Ageing in the wood has historical and romantic connotations. Modern breweries use wood to mature and flavour beer but it wasn’t always so. Sir John would like to give a little history.
Thank you Steve. Right into the 20th century brewers used wood because that is all they had. Casks made of staves bound by iron hoops were made by hand by coopers. There was nothing special in this; indeed many commodities were transported in wooden casks such as flour and meat. Sizes of casks were standardised, so if a barrel of beer was purchased, the buyer knew he had 36 gallons. In fact, a 36 gallon cask is called a barrel. Other sizes of cask had their specific designation ie., a 9 gallon cask is a firkin.
Some beers were deliberately aged in the wood for a secondary fermentation by brettanomyces. Porters were aged for up to a year in massive vats of thousands of gallons gaining a vinous character much loved by Londoners. The vats became so big that they could be a hazard. In 1814, at the Horse Shoe Brewery, owned by Henry Meux and Co., one of the hoops failed, releasing enough porter to flood the street and kill about eight people.
Not all beer was deliberately aged for flavour. Nineteenth century running beers would not have been in the cask long enough to benefit from wood ageing and many foreign brewers lined the cask with pitch to seal it.
Wooden casks have ceased to be generally used, being expensive to make, and difficult to clean and sterilise. However, there are new cooperages appearing, making new casks to satisfy the increasing demand from craft brewers. Many brewers obtain previously used casks from whisky, wine and rum makers to benefit from the residual flavours.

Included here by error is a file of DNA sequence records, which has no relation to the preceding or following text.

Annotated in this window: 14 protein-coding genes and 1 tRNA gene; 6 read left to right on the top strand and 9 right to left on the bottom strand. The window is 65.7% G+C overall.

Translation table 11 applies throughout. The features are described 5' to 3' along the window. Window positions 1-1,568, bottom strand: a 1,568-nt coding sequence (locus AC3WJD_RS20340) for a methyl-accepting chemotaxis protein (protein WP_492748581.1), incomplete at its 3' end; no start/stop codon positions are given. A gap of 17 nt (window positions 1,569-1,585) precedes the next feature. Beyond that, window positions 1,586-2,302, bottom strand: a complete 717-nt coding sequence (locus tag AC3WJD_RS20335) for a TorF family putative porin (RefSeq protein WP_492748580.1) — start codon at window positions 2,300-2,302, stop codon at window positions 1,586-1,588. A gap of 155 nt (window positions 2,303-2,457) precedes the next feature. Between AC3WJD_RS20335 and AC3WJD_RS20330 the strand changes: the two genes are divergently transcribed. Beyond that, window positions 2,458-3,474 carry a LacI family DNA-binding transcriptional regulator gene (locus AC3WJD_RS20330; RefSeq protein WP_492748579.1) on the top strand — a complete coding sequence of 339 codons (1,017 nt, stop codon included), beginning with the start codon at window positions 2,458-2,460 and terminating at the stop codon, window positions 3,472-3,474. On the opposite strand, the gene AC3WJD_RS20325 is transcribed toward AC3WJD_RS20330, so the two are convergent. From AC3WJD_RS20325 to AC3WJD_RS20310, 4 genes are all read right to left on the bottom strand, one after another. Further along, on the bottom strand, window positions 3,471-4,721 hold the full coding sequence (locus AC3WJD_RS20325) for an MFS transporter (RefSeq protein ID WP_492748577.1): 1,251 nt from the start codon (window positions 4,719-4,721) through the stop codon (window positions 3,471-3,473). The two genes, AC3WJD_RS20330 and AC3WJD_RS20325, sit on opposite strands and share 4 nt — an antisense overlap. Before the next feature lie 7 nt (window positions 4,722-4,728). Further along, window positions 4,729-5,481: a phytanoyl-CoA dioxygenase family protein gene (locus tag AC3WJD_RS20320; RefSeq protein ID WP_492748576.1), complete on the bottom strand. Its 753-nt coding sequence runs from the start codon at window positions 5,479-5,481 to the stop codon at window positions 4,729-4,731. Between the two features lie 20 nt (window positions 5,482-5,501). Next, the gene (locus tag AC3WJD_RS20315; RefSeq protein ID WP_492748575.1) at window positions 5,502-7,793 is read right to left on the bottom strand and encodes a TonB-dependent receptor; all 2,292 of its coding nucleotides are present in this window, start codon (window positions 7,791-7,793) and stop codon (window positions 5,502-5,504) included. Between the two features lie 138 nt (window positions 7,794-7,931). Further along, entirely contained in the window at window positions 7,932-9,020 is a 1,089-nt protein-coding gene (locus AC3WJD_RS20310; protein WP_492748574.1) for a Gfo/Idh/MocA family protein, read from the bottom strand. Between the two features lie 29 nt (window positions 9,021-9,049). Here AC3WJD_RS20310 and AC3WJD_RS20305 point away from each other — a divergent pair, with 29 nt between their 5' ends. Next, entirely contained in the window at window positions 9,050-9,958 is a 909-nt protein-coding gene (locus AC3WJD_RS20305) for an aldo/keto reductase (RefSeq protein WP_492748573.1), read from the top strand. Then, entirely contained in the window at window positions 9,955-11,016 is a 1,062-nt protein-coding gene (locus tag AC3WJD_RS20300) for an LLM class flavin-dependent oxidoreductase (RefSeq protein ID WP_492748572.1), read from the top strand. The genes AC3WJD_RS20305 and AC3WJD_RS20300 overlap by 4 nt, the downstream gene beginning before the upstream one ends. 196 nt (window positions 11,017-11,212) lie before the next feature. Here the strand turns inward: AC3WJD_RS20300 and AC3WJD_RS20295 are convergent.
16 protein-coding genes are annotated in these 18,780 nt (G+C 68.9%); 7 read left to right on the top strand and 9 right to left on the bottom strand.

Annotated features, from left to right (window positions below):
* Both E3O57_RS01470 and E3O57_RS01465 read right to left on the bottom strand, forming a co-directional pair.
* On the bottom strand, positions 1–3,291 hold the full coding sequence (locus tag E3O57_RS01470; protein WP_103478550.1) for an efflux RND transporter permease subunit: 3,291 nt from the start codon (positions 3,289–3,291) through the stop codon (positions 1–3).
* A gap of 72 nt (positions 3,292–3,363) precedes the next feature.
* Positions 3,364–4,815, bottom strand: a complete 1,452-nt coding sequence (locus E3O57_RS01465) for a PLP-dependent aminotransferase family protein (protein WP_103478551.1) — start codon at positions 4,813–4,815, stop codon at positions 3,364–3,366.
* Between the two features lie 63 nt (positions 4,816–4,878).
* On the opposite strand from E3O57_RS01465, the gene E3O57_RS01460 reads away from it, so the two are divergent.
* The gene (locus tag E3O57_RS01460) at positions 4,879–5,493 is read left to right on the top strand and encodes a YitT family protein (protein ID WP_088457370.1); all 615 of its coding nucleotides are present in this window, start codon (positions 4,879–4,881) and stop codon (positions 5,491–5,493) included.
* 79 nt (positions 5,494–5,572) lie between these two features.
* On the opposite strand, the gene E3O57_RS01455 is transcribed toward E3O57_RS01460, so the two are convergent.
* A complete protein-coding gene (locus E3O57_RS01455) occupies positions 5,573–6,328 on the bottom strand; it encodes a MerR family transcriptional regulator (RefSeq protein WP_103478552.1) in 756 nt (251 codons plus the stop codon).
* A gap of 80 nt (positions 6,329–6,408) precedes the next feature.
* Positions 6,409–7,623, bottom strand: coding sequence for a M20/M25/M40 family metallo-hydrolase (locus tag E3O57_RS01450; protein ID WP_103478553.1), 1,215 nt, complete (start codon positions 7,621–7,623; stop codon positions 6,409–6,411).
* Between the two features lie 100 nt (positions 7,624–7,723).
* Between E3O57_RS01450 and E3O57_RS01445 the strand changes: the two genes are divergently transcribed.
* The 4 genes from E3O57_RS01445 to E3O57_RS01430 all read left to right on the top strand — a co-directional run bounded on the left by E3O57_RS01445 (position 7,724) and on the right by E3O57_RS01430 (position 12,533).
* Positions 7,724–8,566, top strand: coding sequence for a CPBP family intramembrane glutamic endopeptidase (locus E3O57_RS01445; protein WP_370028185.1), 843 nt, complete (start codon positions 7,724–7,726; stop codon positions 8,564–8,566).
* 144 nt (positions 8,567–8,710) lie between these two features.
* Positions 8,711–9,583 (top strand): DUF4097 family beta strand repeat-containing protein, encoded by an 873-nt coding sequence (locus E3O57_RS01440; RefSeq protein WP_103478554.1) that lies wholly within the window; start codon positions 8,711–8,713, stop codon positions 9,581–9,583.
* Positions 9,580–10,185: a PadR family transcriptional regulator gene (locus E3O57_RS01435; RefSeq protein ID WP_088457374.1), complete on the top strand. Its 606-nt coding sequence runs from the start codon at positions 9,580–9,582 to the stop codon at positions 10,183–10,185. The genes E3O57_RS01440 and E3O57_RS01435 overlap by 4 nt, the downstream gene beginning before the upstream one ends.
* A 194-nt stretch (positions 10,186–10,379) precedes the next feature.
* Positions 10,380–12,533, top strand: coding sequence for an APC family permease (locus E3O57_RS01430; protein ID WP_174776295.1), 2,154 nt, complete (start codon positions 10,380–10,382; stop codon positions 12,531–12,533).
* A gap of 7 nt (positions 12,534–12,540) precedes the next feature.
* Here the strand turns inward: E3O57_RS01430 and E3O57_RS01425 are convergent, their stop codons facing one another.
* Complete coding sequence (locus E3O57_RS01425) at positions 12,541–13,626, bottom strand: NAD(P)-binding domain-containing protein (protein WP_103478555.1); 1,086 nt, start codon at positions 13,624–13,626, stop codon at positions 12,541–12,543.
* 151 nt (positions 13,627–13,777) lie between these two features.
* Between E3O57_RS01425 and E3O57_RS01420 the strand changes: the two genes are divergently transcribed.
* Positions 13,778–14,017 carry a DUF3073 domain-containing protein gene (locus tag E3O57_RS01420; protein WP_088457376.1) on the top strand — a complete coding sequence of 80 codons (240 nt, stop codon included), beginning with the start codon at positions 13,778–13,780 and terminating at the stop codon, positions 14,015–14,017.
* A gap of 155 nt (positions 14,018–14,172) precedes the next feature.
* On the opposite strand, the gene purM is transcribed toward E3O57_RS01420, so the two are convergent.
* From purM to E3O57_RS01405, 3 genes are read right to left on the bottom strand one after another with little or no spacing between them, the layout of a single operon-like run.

We use whisky hogsheads to mature Temptation, Imperious and Diabolus. Currently, there are six hogsheads of Belgian style Redemption for next year and we have six more hogsheads of Bombay 106 traditional IPA . Imperious has been bottled and should be out for Christmas. World Beer Award winner Diabolus is nearly sold out, so hurry if you would like some.
Two New Draught Beers
Smokin’ Gun features beech smoked malt from Bamberg, Vienna malt and English red crystal malt in perfect balance. This beer is about wood smoke and rich dark sugar. Gentle English Northdown and Challenger hops provide an earthy backdrop. Perfect for the dark winter evenings and bonfire night.
Hopbound is a golden IPA. American Cascade and Lemondrop hops added late in the boil create a wonderful grapefruit aroma. Not too bitter for an IPA, the subtlety of the hops shines through.
New Bottling Machine
After many years on a manual filler we have taken the plunge and installed an automated bottling machine. Whereas previously we could fill 3000 bottles per day, we can now fill 2000 per hour!